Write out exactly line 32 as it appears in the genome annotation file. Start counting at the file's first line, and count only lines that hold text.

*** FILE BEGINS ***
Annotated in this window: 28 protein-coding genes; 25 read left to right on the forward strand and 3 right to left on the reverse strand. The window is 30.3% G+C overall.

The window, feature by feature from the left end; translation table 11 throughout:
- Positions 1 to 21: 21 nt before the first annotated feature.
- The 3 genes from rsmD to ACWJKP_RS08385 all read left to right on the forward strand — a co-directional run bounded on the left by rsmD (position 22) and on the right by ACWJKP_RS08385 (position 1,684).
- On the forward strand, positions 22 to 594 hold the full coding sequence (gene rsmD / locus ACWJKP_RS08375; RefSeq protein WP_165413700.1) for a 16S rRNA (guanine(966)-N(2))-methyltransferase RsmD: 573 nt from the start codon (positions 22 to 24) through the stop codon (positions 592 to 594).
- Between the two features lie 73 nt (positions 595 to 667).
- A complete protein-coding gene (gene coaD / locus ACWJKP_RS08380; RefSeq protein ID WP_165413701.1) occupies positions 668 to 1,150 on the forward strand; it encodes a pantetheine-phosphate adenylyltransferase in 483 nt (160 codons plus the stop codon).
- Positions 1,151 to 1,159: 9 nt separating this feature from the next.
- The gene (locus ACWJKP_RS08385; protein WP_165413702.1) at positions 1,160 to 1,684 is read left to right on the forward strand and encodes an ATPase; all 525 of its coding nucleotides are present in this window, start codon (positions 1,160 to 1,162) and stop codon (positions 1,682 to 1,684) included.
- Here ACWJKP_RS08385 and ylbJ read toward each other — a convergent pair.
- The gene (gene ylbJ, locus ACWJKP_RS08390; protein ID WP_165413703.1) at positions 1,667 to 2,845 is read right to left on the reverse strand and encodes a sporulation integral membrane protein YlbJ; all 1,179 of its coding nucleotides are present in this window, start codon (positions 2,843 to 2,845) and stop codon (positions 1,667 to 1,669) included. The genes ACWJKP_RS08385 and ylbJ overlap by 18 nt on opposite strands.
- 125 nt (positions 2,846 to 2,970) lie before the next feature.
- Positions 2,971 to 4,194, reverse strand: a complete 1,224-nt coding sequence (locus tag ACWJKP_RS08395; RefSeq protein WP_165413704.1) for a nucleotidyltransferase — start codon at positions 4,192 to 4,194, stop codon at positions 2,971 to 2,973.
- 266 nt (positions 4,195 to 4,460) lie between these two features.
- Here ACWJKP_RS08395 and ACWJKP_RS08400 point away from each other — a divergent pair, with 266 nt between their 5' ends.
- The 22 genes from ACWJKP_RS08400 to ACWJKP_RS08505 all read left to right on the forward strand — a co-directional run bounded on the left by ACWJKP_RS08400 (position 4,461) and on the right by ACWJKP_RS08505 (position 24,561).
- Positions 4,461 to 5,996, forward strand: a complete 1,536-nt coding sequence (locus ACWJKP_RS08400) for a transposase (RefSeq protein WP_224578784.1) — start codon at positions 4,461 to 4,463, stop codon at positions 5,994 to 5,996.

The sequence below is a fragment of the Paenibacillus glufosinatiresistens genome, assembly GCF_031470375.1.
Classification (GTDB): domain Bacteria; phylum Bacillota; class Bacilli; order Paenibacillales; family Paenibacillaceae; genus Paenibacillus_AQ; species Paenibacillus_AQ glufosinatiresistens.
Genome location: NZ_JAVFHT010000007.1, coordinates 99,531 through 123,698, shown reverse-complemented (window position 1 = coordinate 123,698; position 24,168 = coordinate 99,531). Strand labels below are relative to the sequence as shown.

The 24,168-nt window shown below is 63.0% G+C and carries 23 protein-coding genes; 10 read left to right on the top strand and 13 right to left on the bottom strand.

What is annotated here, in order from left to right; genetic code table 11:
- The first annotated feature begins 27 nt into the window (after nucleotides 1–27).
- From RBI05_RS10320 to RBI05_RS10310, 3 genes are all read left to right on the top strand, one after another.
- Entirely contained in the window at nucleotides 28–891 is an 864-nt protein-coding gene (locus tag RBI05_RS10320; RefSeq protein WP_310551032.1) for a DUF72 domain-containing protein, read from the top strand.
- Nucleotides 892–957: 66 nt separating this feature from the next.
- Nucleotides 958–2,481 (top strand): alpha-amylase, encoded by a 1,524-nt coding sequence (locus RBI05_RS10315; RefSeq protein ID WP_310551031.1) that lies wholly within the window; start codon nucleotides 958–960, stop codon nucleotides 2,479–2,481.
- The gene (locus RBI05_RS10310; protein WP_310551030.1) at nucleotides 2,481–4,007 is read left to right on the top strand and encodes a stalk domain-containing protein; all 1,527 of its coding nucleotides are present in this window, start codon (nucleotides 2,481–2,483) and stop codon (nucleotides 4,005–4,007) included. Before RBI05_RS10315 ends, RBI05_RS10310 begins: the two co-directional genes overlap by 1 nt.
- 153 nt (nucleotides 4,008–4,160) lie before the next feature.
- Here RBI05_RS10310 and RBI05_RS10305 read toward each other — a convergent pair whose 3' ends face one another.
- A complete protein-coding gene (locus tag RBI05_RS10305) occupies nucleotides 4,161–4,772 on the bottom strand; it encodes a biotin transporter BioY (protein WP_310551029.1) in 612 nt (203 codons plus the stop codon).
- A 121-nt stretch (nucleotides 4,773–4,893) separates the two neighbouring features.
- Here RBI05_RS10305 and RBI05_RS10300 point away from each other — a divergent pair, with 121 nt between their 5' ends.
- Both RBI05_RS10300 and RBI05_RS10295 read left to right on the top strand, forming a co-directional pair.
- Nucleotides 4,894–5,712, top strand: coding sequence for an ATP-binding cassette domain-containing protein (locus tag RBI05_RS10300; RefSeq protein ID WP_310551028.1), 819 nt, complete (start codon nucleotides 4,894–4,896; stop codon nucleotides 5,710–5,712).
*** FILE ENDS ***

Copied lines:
- A 121-nt stretch (nucleotides 4,773–4,893) separates the two neighbouring features.